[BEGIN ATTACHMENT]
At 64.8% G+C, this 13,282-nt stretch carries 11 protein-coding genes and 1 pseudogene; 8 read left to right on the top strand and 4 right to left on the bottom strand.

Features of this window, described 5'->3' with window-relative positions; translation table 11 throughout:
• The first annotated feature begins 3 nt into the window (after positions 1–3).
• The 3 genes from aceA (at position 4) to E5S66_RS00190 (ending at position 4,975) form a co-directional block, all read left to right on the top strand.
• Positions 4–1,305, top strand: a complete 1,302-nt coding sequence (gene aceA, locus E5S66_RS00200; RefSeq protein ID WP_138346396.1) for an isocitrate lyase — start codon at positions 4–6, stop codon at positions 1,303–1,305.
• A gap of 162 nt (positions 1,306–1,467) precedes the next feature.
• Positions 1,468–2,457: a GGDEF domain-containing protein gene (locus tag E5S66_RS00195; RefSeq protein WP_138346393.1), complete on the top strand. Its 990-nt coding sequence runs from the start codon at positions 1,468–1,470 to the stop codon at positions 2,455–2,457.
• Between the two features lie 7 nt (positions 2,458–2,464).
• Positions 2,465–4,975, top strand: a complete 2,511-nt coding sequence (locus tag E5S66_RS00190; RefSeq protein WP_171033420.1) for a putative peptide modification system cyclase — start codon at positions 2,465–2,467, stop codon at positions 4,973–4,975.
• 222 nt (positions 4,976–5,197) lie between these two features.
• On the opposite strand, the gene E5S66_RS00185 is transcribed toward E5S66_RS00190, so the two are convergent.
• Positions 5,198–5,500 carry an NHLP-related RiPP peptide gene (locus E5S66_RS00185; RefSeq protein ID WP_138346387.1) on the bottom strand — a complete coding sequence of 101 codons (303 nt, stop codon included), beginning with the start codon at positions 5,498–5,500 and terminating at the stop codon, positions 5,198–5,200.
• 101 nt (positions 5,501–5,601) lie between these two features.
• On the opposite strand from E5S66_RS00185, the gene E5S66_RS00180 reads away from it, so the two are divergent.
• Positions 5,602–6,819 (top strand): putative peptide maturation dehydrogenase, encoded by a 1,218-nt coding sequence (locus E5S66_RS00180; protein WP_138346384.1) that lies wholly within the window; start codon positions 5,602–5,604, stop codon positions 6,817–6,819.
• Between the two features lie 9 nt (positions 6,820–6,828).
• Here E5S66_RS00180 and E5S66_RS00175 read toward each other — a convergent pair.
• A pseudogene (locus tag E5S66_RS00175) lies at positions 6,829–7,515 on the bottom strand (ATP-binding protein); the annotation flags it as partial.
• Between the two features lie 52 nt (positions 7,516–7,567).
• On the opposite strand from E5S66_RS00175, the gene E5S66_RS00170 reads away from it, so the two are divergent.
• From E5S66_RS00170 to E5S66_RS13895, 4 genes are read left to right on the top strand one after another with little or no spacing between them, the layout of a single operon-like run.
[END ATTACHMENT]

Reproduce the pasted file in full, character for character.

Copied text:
At 64.8% G+C, this 13,282-nt stretch carries 11 protein-coding genes and 1 pseudogene; 8 read left to right on the top strand and 4 right to left on the bottom strand.

Features of this window, described 5'->3' with window-relative positions; translation table 11 throughout:
• The first annotated feature begins 3 nt into the window (after positions 1–3).
• The 3 genes from aceA (at position 4) to E5S66_RS00190 (ending at position 4,975) form a co-directional block, all read left to right on the top strand.
• Positions 4–1,305, top strand: a complete 1,302-nt coding sequence (gene aceA, locus E5S66_RS00200; RefSeq protein ID WP_138346396.1) for an isocitrate lyase — start codon at positions 4–6, stop codon at positions 1,303–1,305.
• A gap of 162 nt (positions 1,306–1,467) precedes the next feature.
• Positions 1,468–2,457: a GGDEF domain-containing protein gene (locus tag E5S66_RS00195; RefSeq protein WP_138346393.1), complete on the top strand. Its 990-nt coding sequence runs from the start codon at positions 1,468–1,470 to the stop codon at positions 2,455–2,457.
• Between the two features lie 7 nt (positions 2,458–2,464).
• Positions 2,465–4,975, top strand: a complete 2,511-nt coding sequence (locus tag E5S66_RS00190; RefSeq protein WP_171033420.1) for a putative peptide modification system cyclase — start codon at positions 2,465–2,467, stop codon at positions 4,973–4,975.
• 222 nt (positions 4,976–5,197) lie between these two features.
• On the opposite strand, the gene E5S66_RS00185 is transcribed toward E5S66_RS00190, so the two are convergent.
• Positions 5,198–5,500 carry an NHLP-related RiPP peptide gene (locus E5S66_RS00185; RefSeq protein ID WP_138346387.1) on the bottom strand — a complete coding sequence of 101 codons (303 nt, stop codon included), beginning with the start codon at positions 5,498–5,500 and terminating at the stop codon, positions 5,198–5,200.
• 101 nt (positions 5,501–5,601) lie between these two features.
• On the opposite strand from E5S66_RS00185, the gene E5S66_RS00180 reads away from it, so the two are divergent.
• Positions 5,602–6,819 (top strand): putative peptide maturation dehydrogenase, encoded by a 1,218-nt coding sequence (locus E5S66_RS00180; protein WP_138346384.1) that lies wholly within the window; start codon positions 5,602–5,604, stop codon positions 6,817–6,819.
• Between the two features lie 9 nt (positions 6,820–6,828).
• Here E5S66_RS00180 and E5S66_RS00175 read toward each other — a convergent pair.
• A pseudogene (locus tag E5S66_RS00175) lies at positions 6,829–7,515 on the bottom strand (ATP-binding protein); the annotation flags it as partial.
• Between the two features lie 52 nt (positions 7,516–7,567).
• On the opposite strand from E5S66_RS00175, the gene E5S66_RS00170 reads away from it, so the two are divergent.
• From E5S66_RS00170 to E5S66_RS13895, 4 genes are read left to right on the top strand one after another with little or no spacing between them, the layout of a single operon-like run.